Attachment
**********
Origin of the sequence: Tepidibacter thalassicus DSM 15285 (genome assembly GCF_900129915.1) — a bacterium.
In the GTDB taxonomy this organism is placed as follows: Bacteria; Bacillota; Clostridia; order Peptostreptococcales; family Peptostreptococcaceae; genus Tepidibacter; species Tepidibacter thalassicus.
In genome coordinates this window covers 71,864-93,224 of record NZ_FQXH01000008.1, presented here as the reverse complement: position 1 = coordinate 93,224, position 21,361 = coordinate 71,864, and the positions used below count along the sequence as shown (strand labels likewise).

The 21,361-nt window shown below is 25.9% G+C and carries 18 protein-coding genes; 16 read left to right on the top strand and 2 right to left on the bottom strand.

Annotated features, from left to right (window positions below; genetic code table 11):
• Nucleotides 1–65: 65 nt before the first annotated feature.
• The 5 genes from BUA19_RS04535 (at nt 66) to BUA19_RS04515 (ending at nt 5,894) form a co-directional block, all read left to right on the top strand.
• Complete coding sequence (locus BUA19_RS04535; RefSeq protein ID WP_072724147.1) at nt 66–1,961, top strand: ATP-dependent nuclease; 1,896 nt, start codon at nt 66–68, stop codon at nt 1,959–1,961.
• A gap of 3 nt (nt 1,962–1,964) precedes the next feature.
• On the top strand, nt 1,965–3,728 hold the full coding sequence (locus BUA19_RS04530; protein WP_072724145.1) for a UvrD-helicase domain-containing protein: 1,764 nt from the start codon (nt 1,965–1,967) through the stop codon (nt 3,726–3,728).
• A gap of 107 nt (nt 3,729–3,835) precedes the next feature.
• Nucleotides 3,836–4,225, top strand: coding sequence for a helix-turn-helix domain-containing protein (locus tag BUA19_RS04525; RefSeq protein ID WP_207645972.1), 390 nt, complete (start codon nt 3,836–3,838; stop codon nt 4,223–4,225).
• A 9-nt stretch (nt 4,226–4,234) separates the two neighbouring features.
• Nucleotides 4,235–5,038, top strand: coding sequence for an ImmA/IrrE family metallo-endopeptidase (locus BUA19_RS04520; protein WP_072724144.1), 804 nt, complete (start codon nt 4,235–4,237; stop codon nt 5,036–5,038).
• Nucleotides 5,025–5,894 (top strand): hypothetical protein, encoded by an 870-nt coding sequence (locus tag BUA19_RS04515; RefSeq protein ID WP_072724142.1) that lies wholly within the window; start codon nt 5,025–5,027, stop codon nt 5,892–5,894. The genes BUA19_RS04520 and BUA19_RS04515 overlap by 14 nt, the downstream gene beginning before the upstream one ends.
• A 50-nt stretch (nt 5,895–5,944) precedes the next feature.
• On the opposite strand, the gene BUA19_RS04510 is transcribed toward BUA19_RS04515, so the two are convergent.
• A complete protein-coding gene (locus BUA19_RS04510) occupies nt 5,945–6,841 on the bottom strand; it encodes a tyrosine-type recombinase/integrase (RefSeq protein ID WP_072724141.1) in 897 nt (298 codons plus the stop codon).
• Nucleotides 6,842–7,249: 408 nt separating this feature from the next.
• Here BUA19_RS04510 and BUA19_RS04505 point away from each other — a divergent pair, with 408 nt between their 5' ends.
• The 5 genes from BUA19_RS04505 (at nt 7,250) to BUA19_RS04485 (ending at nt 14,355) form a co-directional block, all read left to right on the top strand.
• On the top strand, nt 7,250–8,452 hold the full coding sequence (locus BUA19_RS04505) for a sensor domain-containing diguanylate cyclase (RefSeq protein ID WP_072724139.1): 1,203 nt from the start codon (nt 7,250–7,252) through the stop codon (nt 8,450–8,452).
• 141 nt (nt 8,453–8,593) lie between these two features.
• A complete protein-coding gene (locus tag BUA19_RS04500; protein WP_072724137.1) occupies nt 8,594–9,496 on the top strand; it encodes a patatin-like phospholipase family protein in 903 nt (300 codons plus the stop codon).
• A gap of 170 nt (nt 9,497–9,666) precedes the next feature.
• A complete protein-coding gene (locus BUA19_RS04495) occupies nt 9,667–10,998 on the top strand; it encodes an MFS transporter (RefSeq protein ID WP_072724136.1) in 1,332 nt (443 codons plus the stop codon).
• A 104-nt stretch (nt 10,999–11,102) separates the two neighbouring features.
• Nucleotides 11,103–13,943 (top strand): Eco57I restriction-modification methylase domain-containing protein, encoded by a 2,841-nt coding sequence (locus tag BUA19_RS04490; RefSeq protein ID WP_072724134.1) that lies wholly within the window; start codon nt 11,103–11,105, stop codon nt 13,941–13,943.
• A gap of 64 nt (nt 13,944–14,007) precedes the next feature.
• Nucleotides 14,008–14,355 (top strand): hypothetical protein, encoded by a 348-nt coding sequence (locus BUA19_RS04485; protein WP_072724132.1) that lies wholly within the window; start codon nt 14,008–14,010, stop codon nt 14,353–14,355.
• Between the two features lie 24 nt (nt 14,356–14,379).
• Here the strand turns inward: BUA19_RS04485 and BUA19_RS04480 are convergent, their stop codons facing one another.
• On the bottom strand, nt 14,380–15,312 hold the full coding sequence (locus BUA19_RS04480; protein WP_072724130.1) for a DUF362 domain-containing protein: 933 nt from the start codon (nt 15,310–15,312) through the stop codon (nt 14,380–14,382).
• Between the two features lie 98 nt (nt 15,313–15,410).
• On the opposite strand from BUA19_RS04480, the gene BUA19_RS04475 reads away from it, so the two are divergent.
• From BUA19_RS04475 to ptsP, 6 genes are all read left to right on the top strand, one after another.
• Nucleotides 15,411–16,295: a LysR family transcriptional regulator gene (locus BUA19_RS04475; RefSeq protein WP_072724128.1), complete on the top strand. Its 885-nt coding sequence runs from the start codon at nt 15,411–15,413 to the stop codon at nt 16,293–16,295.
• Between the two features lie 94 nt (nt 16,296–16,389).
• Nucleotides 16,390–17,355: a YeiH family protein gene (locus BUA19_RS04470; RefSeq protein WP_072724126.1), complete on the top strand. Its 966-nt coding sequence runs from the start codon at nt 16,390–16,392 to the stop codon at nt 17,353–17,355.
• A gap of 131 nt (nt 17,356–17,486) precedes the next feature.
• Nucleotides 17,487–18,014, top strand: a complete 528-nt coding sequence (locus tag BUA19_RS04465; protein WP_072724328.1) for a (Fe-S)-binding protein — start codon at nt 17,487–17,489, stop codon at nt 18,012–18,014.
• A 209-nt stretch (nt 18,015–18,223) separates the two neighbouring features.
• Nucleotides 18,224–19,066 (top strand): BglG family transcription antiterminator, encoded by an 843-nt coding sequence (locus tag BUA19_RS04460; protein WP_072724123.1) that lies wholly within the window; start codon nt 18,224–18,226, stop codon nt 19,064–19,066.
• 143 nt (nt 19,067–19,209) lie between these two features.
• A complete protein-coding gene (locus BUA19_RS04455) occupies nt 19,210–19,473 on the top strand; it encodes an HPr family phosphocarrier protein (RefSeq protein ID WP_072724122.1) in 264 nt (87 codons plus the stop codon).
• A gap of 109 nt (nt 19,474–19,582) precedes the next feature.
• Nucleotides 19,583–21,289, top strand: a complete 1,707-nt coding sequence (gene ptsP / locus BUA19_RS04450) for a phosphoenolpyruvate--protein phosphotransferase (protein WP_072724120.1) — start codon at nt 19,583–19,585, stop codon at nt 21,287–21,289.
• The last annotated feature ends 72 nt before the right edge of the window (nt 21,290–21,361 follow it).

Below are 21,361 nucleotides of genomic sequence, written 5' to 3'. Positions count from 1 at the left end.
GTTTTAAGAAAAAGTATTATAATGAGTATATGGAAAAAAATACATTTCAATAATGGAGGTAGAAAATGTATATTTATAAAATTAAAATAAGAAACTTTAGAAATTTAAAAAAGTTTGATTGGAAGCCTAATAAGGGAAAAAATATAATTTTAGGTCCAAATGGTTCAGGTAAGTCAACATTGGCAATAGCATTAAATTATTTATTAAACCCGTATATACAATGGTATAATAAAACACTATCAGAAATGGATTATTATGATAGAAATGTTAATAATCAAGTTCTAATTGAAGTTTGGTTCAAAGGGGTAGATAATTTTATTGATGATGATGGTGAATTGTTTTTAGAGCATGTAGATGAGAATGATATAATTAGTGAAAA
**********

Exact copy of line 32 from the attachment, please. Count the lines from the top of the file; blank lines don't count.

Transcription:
• Here the strand turns inward: BUA19_RS04485 and BUA19_RS04480 are convergent, their stop codons facing one another.